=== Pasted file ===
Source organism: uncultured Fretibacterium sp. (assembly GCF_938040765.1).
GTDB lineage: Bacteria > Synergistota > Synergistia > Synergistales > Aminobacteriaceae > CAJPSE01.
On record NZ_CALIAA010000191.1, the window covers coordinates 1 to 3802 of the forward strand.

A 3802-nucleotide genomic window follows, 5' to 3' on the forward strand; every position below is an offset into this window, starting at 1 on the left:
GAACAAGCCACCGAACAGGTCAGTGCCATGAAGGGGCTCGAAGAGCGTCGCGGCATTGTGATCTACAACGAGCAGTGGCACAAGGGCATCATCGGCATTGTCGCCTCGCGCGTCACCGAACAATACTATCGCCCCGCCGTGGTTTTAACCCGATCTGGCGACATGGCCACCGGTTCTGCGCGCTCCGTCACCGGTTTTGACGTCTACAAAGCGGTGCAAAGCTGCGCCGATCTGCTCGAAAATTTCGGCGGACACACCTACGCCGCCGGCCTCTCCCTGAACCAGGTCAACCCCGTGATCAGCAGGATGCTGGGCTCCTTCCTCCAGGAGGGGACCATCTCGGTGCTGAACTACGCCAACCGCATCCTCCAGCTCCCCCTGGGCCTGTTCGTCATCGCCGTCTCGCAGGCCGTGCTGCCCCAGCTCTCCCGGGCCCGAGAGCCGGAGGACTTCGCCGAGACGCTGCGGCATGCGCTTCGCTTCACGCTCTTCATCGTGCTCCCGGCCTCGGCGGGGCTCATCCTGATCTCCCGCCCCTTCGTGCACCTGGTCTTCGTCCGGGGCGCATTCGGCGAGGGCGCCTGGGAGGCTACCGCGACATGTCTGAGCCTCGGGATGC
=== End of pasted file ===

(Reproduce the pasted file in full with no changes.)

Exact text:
Source organism: uncultured Fretibacterium sp. (assembly GCF_938040765.1).
GTDB lineage: Bacteria > Synergistota > Synergistia > Synergistales > Aminobacteriaceae > CAJPSE01.
On record NZ_CALIAA010000191.1, the window covers coordinates 1 to 3802 of the forward strand.

A 3802-nucleotide genomic window follows, 5' to 3' on the forward strand; every position below is an offset into this window, starting at 1 on the left:
GAACAAGCCACCGAACAGGTCAGTGCCATGAAGGGGCTCGAAGAGCGTCGCGGCATTGTGATCTACAACGAGCAGTGGCACAAGGGCATCATCGGCATTGTCGCCTCGCGCGTCACCGAACAATACTATCGCCCCGCCGTGGTTTTAACCCGATCTGGCGACATGGCCACCGGTTCTGCGCGCTCCGTCACCGGTTTTGACGTCTACAAAGCGGTGCAAAGCTGCGCCGATCTGCTCGAAAATTTCGGCGGACACACCTACGCCGCCGGCCTCTCCCTGAACCAGGTCAACCCCGTGATCAGCAGGATGCTGGGCTCCTTCCTCCAGGAGGGGACCATCTCGGTGCTGAACTACGCCAACCGCATCCTCCAGCTCCCCCTGGGCCTGTTCGTCATCGCCGTCTCGCAGGCCGTGCTGCCCCAGCTCTCCCGGGCCCGAGAGCCGGAGGACTTCGCCGAGACGCTGCGGCATGCGCTTCGCTTCACGCTCTTCATCGTGCTCCCGGCCTCGGCGGGGCTCATCCTGATCTCCCGCCCCTTCGTGCACCTGGTCTTCGTCCGGGGCGCATTCGGCGAGGGCGCCTGGGAGGCTACCGCGACATGTCTGAGCCTCGGGATGC